The caldera is open to the ocean and the only way in and out via Ship is through Neptune’s Bellows, which may seem large but contains rocks in the middle of the opening, so our ship had to stick one of the sides of the opening.

My family and I, had all brought our bathing suites thinking of a natural hot tub, but….The heat from the volcano may have once heated the waters in the caldera but now it provides a slightly warmer (or not even that) polar plunge!

 

Visiting Pourquoi Pas Island in the Antarctic

February 19th, 2010 at 11:19 am (AST) by Jake Richter

Monday, February 15th – It was the second day on the Antarctic Peninsula so far, and we had an early start as Bud, our expedition leader, decided we should visit Pourquoi Pas Island as we headed back north.

In addition to both the regular shore visit and a Zodiac tour, we were also given the option of kayaking in the area, so that’s what we all did.

The National Geographic Explorer includes an easy to assemble kayaking platform which floats in the ocean

The National Geographic Explorer includes an easy to assemble kayaking platform which floats in the ocean

We were in the Group B kayak group, meaning we left the National Geographic Explorer at 9:15am by Zodiac, getting to a special floating kayak launch platform in the open seas, and then getting in two-person kayaks. Bas and I were in one kayak, and Linda and Krystyana in another.

Krystyana and Linda in a kayak at Pourquoi Pas island

Krystyana and Linda in a kayak at Pourquoi Pas island

We spent about an hour paddling around, looking at the floating chunks of ice, the glacier cliff, and various critters on bits of land (and a penguin on one of the ice floes too).

Another gorgeously colored glacial ice berg

Another gorgeously colored glacial ice berg

The bits of ice in the water ranged in size from the size of a pack of cards to larger than our house. We were warned during our briefing to stay away from anything taller than us because they were dangerous and unstable.

One small iceberg had an Adelie (pronounced “Ah-Dell-Ee”) penguin on it, and on a nearby rock outcropping we found a group of fur seals.

Fur seals line the rock outcroppings at Pourquoi Pas Island

Fur seals line the rock outcroppings at Pourquoi Pas Island

I also took the opportunity to approach a smaller “berg bit” and break off a chunk of ice to taste it. I was surprised to find that it tasted pure – not a bit of salt. Apparently, with glacial ice, even floating in the water, the saline of ocean water does not penetrate beyond the surface of the ice.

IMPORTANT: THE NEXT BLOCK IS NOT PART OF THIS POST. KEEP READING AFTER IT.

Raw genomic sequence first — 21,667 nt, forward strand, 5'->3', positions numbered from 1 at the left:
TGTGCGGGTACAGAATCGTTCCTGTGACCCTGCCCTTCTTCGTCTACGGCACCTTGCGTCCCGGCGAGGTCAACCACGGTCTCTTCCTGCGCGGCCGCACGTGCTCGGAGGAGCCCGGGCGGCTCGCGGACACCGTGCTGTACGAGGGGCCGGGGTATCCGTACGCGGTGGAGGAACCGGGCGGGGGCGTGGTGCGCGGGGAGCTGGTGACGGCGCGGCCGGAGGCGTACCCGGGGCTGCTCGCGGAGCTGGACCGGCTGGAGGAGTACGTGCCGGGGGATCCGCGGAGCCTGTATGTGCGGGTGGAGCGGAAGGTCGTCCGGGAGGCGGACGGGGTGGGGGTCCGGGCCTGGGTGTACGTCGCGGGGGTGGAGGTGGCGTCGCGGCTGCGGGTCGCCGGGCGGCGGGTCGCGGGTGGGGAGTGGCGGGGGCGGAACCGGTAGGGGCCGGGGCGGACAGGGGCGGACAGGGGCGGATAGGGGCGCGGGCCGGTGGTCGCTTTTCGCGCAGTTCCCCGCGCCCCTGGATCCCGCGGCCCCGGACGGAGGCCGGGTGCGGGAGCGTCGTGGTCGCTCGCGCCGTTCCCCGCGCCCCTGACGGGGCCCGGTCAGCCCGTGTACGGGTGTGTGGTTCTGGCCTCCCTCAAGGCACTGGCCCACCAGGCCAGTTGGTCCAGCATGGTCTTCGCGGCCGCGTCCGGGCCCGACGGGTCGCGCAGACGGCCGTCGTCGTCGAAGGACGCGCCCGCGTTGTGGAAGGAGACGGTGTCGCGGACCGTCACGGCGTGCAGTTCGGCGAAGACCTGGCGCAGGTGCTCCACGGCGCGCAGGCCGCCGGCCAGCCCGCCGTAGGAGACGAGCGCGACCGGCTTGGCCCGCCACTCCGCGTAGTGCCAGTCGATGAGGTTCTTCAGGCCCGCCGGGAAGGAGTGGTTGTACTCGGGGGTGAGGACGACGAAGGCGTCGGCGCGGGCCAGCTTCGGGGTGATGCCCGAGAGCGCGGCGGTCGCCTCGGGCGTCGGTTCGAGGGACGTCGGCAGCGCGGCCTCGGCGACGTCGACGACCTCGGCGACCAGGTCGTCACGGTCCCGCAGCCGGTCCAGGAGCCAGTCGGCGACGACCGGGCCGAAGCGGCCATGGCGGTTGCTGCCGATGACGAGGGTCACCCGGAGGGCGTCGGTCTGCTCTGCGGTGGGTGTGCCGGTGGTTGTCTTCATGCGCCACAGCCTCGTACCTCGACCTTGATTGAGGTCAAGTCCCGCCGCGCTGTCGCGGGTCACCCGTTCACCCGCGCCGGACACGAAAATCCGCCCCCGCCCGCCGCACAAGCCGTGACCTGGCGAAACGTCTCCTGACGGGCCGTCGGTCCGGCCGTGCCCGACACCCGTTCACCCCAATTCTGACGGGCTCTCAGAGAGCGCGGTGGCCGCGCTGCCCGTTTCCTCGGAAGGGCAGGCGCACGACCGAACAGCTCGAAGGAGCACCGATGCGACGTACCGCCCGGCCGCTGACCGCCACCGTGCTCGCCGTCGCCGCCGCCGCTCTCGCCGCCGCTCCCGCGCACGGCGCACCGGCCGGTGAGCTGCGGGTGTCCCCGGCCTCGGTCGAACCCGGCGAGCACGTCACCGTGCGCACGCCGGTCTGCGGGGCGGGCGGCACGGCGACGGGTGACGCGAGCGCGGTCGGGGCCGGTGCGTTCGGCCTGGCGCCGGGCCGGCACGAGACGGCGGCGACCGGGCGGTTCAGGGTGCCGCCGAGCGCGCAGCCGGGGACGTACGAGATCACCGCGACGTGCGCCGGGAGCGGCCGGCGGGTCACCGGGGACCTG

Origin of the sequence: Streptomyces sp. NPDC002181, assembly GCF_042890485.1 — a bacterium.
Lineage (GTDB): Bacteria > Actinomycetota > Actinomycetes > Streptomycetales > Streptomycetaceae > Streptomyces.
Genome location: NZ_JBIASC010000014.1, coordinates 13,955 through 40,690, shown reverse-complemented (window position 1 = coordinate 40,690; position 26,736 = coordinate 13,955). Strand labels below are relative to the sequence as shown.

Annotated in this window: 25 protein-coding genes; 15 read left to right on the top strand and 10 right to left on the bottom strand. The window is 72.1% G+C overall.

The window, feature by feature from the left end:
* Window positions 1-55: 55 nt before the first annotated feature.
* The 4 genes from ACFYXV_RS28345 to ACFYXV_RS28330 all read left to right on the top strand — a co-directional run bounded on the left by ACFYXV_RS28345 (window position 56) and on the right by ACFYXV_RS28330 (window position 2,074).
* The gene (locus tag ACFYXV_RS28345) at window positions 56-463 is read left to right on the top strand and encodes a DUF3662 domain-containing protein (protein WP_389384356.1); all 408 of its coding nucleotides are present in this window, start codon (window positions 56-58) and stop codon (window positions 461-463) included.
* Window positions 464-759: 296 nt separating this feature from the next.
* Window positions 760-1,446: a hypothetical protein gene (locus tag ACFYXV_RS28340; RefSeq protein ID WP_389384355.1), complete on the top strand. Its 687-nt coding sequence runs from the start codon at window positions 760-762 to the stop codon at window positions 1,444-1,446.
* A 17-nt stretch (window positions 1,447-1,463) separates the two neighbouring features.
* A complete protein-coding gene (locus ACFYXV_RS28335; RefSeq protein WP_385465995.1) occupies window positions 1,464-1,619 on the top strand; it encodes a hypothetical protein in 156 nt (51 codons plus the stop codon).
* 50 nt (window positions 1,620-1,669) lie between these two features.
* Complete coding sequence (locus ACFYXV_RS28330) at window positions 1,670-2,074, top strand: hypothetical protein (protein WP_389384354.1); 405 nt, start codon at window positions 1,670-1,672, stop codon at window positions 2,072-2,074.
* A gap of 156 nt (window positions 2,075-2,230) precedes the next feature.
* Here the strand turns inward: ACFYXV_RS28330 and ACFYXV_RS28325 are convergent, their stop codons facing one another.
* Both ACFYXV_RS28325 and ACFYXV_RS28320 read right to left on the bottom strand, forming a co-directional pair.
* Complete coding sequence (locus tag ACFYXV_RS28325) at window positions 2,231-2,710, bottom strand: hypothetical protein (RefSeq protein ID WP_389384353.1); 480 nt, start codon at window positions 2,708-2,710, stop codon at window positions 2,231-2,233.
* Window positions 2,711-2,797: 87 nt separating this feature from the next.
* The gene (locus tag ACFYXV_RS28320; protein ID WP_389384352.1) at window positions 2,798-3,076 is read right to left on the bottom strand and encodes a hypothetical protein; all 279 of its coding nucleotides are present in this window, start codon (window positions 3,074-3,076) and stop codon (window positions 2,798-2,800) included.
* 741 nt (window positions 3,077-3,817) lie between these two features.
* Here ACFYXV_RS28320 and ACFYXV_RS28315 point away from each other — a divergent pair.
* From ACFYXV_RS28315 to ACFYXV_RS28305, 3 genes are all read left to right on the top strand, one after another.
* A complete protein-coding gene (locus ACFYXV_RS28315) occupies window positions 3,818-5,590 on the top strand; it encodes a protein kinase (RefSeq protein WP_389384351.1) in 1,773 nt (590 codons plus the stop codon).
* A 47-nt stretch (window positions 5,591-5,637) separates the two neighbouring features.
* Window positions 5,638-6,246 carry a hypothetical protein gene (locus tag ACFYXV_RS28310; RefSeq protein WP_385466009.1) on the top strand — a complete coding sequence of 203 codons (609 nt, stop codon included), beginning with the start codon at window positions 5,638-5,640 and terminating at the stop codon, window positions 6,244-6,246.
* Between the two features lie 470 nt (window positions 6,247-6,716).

After our kayak workout, we were taken to shore at nearby Bongrain Point, a landing on Pourquoi Pas Island, where we found numerous small groups of Adelie penguins on a broad expanse of rock rubble and a glacial moraine (deposits of rock left by receding glaciers).

Adelie penguins observing the National Geographic Explorer

Adelie penguins observing the National Geographic Explorer

Penguins prefer to enter the water in groups to reduce the risk of predation of any one particular penguin

Penguins prefer to enter the water in groups to reduce the risk of predation of any one particular penguin

Adelie penguins leaping into the water to go feed

Adelie penguins leaping into the water to go feed

A swimming Adelie penguin

A swimming Adelie penguin

We found many of the rocks on shore covered by lichen, a fungal spore “plant” which can be hundreds of years old and grows very slowly. Lichen are the most populous plant family found in Antarctica, as regular tall plants simply cannot survive the climate. There’s a rare specie of grass, two flower plants, and several mosses that grow in the Antarctic, but not much else that will grow on land.

Lichen grow surprisingly abundantly in the Antarctic

Lichen grow surprisingly abundantly in the Antarctic

Close-up of the same lichens seen previously

Close-up of the same lichens seen previously

A different set of lichens on a rock at Pourquoi Pas Island

A different set of lichens on a rock at Pourquoi Pas Island

Later in the day our progress was interrupted by a pod of over twenty killer whales, and we got to spend nearly an hour following them around.

Six orcas swim together in the frigid waters of Antarctica

Six orcas swim together in the frigid waters of Antarctica

We stumbled across some crabeater seals relaxing on an ice floe while watching the orcas nearby

We stumbled across some crabeater seals relaxing on an ice floe while watching the orcas nearby

Two orcas with a glacier in the distance

Two orcas with a glacier in the distance

Our cetacean mammal researcher, Stephanie Martin, went out on a Zodiac in order to use her special crossbow and quarrels to try an obtain a DNA sample from one of the orcas, but after a half hour was forced to return to the Explorer, unsuccessful in her efforts.

Our cetacean specialist Stephanie pursues a bull killer whale with a crossbow to get a DNA sample

Our cetacean specialist Stephanie pursues a bull killer whale with a crossbow to get a DNA sample

Our day ended with what is likely to be our only passage through an ice pack. The ice pack was loose, composed of countless chunks of varying size of ice. But what was thoroughly impressive was the loud grinding noise that accompanied our ten minute passage through the ice pack.

Linda and I watched the forward progress of the Explorer through the ice pack on the TV in our cabin, and the trailing progress from our balcony at the rear of the ship. Pretty amazing.

Each cabin on the National Geographic Explorer has a TV on which the view from a forward mounted camera can be seen - here we are in a loose ice pack

Each cabin on the National Geographic Explorer has a TV on which the view from a forward mounted camera can be seen - here we are in a loose ice pack

This is what the loose ice pack looks like - it was not cold enough to freeze solid while we were there

This is what the loose ice pack looks like - it was not cold enough to freeze solid while we were there

The National Geographic Explorer's wake through the ice pack it is breaking through

The National Geographic Explorer's wake through the ice pack it is breaking through